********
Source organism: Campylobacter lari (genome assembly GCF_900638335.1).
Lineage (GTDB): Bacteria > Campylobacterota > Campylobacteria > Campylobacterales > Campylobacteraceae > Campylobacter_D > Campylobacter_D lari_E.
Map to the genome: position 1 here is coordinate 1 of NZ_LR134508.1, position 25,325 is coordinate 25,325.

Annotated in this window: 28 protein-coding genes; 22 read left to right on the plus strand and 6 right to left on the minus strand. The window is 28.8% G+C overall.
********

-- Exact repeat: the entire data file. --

Source organism: Campylobacter lari (genome assembly GCF_900638335.1).
Lineage (GTDB): Bacteria > Campylobacterota > Campylobacteria > Campylobacterales > Campylobacteraceae > Campylobacter_D > Campylobacter_D lari_E.
Map to the genome: position 1 here is coordinate 1 of NZ_LR134508.1, position 25,325 is coordinate 25,325.

Annotated in this window: 28 protein-coding genes; 22 read left to right on the plus strand and 6 right to left on the minus strand. The window is 28.8% G+C overall.